A common thread seemed to weave between the headlines of the day on Thursday:
- Rogers Communications is reportedly in talks to acquire control of Maple Leaf Sports and Entertainment, effectively giving Rogers a monopoly on Toronto sports teams, including the Toronto Maple Leafs, Marlies, Raptors, Toronto FC soccer club. Rogers already own the Toronto Blue Jays.
- Also in Toronto, gas went up over four cents per litre overnight, with predictions that we’ll be paying $1.20 by Christmas.
- Tiger Woods continues his image rebuilding through Twitter and a series of heartfelt interviews.
Here are common reactions that I hear in response to each story.
- About the Rogers story, it’s just one corporation taking over from another, meaning that nothing will change, particularly with the Maple Leafs who haven’t won the Stanley Cup since 1967 yet remain the most valuable franchise in the NHL. The Leafs and the other components of MLSE are a profit playground for whoever owns them despite inferior products.
- As for the jacked-up gas prices, Happy Holidays profit-takers. You must need a new Armani suit to look good this festive season.
- Tiger isn’t just rebuilding his reputation after the sex scandal that rocked his life a year ago. He’s also on a PR campaign for the corporation he became when he was mostly known as a golfer.
Whether those assumptions are entirely true can be debated between corporations and consumers forever, but the fact is that consumers feel they have nobody to argue with as the price at the pumps and their cable bills keep rising.
PR releases are nothing but blah-blah-blah and why take your concerns to a customer service department when nothing will change anyway? That is the perception for consumers and therefore reality, so corporate fatigue is setting in with contempt on the upswing for faceless businesses that constantly seem to be reaching into their wallets.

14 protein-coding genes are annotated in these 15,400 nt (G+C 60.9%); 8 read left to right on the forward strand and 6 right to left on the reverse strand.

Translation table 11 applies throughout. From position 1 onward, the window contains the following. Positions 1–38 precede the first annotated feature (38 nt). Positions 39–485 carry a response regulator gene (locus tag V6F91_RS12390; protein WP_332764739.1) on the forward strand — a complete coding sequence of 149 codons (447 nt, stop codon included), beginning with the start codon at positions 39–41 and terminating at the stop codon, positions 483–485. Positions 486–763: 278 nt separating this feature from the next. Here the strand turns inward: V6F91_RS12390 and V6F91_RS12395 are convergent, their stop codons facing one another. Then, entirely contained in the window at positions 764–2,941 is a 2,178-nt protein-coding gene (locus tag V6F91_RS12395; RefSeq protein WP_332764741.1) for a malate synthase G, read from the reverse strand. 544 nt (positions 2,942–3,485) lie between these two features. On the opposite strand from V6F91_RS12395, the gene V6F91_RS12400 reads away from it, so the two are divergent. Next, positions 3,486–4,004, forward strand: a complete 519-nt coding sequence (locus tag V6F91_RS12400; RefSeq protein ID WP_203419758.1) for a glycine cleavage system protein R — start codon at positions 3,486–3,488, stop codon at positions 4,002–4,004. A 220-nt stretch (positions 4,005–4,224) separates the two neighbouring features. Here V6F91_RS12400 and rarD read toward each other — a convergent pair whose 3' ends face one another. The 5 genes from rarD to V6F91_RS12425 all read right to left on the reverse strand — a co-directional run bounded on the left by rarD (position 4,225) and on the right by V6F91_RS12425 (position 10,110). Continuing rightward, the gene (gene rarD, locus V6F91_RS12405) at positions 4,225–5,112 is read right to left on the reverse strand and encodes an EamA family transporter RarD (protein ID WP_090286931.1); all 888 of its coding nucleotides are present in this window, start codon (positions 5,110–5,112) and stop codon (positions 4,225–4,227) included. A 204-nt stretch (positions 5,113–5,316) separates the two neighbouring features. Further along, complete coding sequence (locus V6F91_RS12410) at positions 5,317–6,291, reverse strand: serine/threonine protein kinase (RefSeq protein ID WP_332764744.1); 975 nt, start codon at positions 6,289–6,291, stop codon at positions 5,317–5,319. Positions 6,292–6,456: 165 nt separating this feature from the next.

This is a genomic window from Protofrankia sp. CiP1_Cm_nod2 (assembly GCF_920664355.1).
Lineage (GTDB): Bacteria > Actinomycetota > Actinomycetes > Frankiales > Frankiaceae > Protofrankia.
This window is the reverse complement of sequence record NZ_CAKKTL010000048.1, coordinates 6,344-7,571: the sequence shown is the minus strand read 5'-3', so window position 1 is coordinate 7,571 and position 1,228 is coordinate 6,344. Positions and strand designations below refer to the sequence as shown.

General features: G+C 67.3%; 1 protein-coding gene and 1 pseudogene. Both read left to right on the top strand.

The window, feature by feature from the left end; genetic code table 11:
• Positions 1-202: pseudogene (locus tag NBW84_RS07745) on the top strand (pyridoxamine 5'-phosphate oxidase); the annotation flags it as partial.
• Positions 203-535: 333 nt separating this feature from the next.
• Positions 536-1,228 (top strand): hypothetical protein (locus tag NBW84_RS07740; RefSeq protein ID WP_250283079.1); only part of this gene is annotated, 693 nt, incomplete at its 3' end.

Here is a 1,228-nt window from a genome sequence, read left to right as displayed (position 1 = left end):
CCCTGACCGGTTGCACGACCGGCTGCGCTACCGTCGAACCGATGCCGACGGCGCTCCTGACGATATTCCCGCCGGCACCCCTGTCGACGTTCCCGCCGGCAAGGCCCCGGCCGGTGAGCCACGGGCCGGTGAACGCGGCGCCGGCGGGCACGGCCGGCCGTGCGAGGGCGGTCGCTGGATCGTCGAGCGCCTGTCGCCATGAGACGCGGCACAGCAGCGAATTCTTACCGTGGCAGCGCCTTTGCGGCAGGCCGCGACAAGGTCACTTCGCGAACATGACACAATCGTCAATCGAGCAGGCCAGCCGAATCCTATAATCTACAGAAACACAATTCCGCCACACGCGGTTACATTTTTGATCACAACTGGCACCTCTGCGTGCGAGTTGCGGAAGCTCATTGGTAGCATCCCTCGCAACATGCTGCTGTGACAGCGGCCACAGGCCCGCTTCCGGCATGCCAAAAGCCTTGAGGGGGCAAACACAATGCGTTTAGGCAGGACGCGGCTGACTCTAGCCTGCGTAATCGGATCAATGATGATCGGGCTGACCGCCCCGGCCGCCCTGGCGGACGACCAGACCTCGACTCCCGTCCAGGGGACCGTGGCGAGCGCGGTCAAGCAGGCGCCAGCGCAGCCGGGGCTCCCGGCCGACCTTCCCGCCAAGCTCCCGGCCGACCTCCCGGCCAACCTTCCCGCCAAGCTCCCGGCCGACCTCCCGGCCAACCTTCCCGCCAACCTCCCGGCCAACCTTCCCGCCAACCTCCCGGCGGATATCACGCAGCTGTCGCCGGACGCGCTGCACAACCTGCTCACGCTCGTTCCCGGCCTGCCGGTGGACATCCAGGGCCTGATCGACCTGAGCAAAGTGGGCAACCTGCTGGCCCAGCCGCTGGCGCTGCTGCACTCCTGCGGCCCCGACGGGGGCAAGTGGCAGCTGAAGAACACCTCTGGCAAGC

The Leafs get away with it from the decades of loyalty built up over several generations and the gas giants can pull it off because of the necessity for their product. Whether Tiger can pull it off remains to be seen, but at least people are willing to listen because of what he once meant to golf fans.
With stagnant or even declining participation rates, golf at the grassroots level doesn’t have the luxury of being able to jack up rates whenever it feels necessary or to be a faceless facility where all that matters is the transactions that take place through its various operations.
To generalize the game as being that is perhaps unfair with the number of friendly mom and pop operations out there and the people who work to create new programs and make golf an enjoyable experience.
However, golf is seen by many to be a game that isn’t affordable, partly because of the number of high end facilities that opened up in certain parts of the country and saturated those markets with courses that demanded high green fees.
The fact that many of those facilities are now hurting due to the economic downturn or oversupply or a combination of both means little to a public that is looking for deals though coupon books or third party distributors.
As mentioned above, generalizations are not always fair and the consumer who doesn’t deal with golf course matters on a day-to-day basis doesn’t understand the effects of taxes and overhead as it relates to pricing.
Golf course conditioning, at least compared to what we’ve become used to over the past 15 years or so, could also become an issue in order to cut back on costs, so communication with clients and members becomes increasingly important.
In an era when golf is consider overpriced, the last thing that golf facilities need is to be seen as faceless and unapproachable and that’s where the game needs to go old school. With all of the talk that goes on about new programs and new ideas, the game once thrived on the personality of its people.
While that is still often the case, the business of golf has changed immensely over the years with its people taking on multiple responsibilities, so that makes it even more difficult to get out into the public or even take a few hours to play a round of golf with members/clients, even if it’s only nine holes.
A conscious effort needs to be made and perhaps devoting a few hours per week at night or early morning could make a difference. It isn’t the complete answer to the challenges ahead for the game, but putting a face and a personality to your facility will at least let golfers know that their concerns are being heard.